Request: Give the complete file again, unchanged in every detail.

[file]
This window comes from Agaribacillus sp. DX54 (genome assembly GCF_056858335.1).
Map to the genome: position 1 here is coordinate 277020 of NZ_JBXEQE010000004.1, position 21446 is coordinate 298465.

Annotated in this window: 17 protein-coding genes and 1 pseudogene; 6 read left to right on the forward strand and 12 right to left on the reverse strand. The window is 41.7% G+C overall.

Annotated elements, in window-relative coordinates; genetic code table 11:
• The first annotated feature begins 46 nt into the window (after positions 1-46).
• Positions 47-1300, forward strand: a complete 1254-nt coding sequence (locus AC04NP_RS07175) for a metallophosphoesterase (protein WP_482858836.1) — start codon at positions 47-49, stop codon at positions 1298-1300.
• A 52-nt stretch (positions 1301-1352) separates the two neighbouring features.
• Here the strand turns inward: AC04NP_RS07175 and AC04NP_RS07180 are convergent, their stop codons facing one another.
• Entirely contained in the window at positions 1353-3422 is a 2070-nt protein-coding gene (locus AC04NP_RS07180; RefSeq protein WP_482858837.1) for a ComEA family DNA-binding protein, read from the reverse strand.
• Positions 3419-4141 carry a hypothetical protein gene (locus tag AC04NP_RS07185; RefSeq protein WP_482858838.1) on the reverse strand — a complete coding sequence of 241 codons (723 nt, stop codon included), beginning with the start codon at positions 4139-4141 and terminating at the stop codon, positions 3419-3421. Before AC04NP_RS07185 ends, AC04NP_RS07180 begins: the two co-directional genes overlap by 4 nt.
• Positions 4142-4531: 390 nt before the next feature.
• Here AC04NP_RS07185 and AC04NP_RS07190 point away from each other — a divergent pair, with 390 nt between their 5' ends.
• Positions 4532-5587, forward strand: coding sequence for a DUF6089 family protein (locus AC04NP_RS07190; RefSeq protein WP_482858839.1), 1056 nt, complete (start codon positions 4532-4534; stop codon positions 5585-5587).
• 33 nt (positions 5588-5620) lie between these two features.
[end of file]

This window comes from Agaribacillus sp. DX54 (genome assembly GCF_056858335.1).
Map to the genome: position 1 here is coordinate 277020 of NZ_JBXEQE010000004.1, position 21446 is coordinate 298465.

Annotated in this window: 17 protein-coding genes and 1 pseudogene; 6 read left to right on the forward strand and 12 right to left on the reverse strand. The window is 41.7% G+C overall.

Annotated elements, in window-relative coordinates; genetic code table 11:
• The first annotated feature begins 46 nt into the window (after positions 1-46).
• Positions 47-1300, forward strand: a complete 1254-nt coding sequence (locus AC04NP_RS07175) for a metallophosphoesterase (protein WP_482858836.1) — start codon at positions 47-49, stop codon at positions 1298-1300.
• A 52-nt stretch (positions 1301-1352) separates the two neighbouring features.
• Here the strand turns inward: AC04NP_RS07175 and AC04NP_RS07180 are convergent, their stop codons facing one another.
• Entirely contained in the window at positions 1353-3422 is a 2070-nt protein-coding gene (locus AC04NP_RS07180; RefSeq protein WP_482858837.1) for a ComEA family DNA-binding protein, read from the reverse strand.
• Positions 3419-4141 carry a hypothetical protein gene (locus tag AC04NP_RS07185; RefSeq protein WP_482858838.1) on the reverse strand — a complete coding sequence of 241 codons (723 nt, stop codon included), beginning with the start codon at positions 4139-4141 and terminating at the stop codon, positions 3419-3421. Before AC04NP_RS07185 ends, AC04NP_RS07180 begins: the two co-directional genes overlap by 4 nt.
• Positions 4142-4531: 390 nt before the next feature.
• Here AC04NP_RS07185 and AC04NP_RS07190 point away from each other — a divergent pair, with 390 nt between their 5' ends.
• Positions 4532-5587, forward strand: coding sequence for a DUF6089 family protein (locus AC04NP_RS07190; RefSeq protein WP_482858839.1), 1056 nt, complete (start codon positions 4532-4534; stop codon positions 5585-5587).
• 33 nt (positions 5588-5620) lie between these two features.